Kirk Makin canvasses the future of legal ethics in Ontario in a thoughtful article in today's Globe:
The first task for proponents of the professionalism movement has been defining what they mean. By consensus, it appears to boil down to civility; mentoring; continuing education; maintaining client confidentiality; avoidance of conflicts; and maintaining independence.
"It has to do with the notion that being a lawyer does not mean simply holding a job," said Ontario Court of Appeal Judge Stephen Goudge, a moving force in the campaign. "This is about being part of a profession that is given a stature and a certain prestige and, in return, includes a significant service component."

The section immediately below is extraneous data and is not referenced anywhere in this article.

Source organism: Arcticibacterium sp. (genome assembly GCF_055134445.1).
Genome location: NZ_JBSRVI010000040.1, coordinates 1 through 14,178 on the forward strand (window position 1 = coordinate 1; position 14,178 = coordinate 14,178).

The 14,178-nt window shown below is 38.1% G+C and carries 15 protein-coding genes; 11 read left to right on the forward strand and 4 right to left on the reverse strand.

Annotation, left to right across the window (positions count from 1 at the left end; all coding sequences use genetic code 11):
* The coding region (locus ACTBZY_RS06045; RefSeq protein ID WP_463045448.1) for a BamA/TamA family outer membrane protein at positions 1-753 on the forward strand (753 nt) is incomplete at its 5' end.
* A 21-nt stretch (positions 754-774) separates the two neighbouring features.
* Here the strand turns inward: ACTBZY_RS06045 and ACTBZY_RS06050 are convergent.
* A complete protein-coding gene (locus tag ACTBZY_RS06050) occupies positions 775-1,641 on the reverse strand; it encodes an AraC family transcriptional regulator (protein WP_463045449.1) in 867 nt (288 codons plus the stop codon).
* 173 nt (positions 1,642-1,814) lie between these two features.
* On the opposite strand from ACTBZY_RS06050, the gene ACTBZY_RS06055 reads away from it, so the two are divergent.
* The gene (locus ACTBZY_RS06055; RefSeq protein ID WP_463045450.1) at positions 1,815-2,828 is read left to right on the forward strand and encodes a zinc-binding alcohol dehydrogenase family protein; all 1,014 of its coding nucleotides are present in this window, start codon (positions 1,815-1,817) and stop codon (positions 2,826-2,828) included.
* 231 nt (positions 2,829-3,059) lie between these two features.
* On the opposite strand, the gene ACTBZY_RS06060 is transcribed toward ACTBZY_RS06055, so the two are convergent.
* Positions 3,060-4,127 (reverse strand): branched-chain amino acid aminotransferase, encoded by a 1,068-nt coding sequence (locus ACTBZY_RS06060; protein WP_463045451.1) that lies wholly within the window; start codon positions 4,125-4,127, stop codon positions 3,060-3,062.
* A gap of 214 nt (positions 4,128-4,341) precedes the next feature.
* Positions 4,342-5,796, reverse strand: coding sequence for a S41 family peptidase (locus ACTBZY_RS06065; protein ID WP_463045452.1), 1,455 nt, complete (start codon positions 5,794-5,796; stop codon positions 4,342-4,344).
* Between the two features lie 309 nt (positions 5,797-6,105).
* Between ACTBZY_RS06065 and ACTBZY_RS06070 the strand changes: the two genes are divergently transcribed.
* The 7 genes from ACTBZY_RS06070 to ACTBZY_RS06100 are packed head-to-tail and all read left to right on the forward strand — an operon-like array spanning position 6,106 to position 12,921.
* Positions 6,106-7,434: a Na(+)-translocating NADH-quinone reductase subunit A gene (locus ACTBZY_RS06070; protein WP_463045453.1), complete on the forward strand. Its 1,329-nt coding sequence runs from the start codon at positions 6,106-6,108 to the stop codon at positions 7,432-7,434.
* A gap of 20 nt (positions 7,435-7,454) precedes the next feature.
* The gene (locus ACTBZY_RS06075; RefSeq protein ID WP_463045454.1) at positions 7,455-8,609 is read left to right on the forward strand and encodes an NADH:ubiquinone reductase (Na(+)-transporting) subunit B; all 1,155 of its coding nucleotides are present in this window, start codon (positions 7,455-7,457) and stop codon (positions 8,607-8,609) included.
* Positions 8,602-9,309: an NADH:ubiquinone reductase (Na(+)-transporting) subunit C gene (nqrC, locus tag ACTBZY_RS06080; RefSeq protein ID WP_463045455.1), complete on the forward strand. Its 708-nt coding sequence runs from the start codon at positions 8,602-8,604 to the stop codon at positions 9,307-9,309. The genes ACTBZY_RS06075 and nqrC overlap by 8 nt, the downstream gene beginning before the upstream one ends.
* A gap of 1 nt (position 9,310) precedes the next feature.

...The key question for the professionalism movement lies in whether counsel - not only academics and law society benchers - also buy into it. The answer is likely to hinge on whether the movement maintains a sense of realism about life in the legal trenches.
See the full article: It's about so much more than billable hours
- Garry J. Wise, Toronto